Intermediate
2 Days

Course Delivery: Live Online

Course Objectives CPD Certified

The overall goal of this course is to provide participants with an understanding of the risks in providing Correspondent Banking services in the highly-regulated operating environment. Also, how these risks can be mitigated and therefore managed. The focus will be on combatting financial crime in the form of money laundering and terrorist financing via the adoption of industry best practice and the avoidance of higher-risk activity. Particular attention will be given to an examination of the key regulatory requirements and the importance of adhering to these, although other risks will be covered.

 
Key Learning Outcomes
  • What Correspondent Banking is and does; its history and relevance in today's world by facilitating international trade
  • Payments: via SWIFT, SEPA and Blockchain The current regulatory regime that seeks to deter financial crime; to include an examination of the USA Patriot Act, OFAC and FATF requirements               
  • The Wolfsberg Group and the determination of industry best practice for Correspondent Banking
  • The various types of counterparties involved in Correspondent Banking and the different risks they pose
  • Key Correspondent Banking products and their inherent risks
  • The infrastructure required to identify and manage the risks of Correspondent Banking

Who Should Attend

This course is suitable for those people who wish to understand the risk implications of the correspondent banking business which banks engage in and participants should have a basic understanding of correspondent banking products.
Day One
Overview

This opening section provides an insight into the history of Correspondent Banking, its inherent risks and why there is rigorous regulatory oversight.

  • Definition and overview of Correspondent Banking and its importance today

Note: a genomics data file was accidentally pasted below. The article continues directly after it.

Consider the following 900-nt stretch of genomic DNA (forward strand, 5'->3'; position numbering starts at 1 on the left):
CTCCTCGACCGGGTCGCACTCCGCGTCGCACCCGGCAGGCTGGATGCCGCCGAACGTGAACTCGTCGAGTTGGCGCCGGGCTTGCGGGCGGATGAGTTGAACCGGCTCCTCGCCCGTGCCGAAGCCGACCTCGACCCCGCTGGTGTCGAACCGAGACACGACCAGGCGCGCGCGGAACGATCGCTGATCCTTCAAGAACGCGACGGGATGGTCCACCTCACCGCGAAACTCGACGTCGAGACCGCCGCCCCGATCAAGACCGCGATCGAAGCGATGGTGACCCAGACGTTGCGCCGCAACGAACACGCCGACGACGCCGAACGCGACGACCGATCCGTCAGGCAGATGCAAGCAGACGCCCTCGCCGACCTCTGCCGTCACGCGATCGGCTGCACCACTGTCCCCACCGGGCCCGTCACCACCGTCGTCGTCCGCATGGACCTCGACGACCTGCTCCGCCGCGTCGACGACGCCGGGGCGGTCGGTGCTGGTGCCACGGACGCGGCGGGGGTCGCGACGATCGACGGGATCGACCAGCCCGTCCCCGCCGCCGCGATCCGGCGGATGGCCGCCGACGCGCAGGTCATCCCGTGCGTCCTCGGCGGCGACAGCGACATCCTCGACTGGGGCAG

• Risk identification
  • What constitutes financial crime, why it is particularly applicable to Correspondent Banking and what should be done to combat it
  • Society for World Wide Interbank Financial Telecommunication (SWIFT) payment system
  • Consider SEPA and Blockchain payment systems.
Regulatory Oversight

This section focuses on key pieces of global regulation which govern financial crime risk management and compliance and draws-out the importance of meeting global and local regulatory requirements.

  • The USA Patriot Act; the implications and requirements governing transactions in US Dollars or involving US citizens or entities
  • OFAC Sanctions; their purpose and implications
  • FATF Recommendation; including Wire Origination Rules and payments transparency
  • Wolfsberg Group; industry best practice guidance and recommendations
  • Lessons learned through failures to identify financial crime
Day Two
Types of Client and Accounts

This section covers the numerous types of client and account involved in Correspondent Banking and the risks which arise with each one.

  • 3rd party Correspondent Banks
  • Downstream/“Nested” Correspondent Banking
  • Anonymous Accounts
  • Affiliates and branches
  • Shell Banks
  • Money Service Bureaus
Products
This section focuses on the key products used in Correspondent Banking and the risks they pose.
  • Account services
  • Payments:
    • Making and receiving payments through your Correspondent Banking network
    • Identification of the types of risk which arise in the payments process including currency risk
  • Trade Finance products:
    • Documentary Collections
    • Letters of Credit
  • Foreign exchange
Risk Management

This section looks at the broad concepts of risk management designed to prevent financial crime.

  • Risk infrastructure and defining the bank’s appetite for risk within Correspondent Banking
  • Three Lines of Defense: concept and purpose
  • Compliance risk management: KYC plus global, international and local regulations and industry standards
  • Operational risk management: Screening and monitoring, suspicious activity
  • Continuous risk management: Ongoing due diligence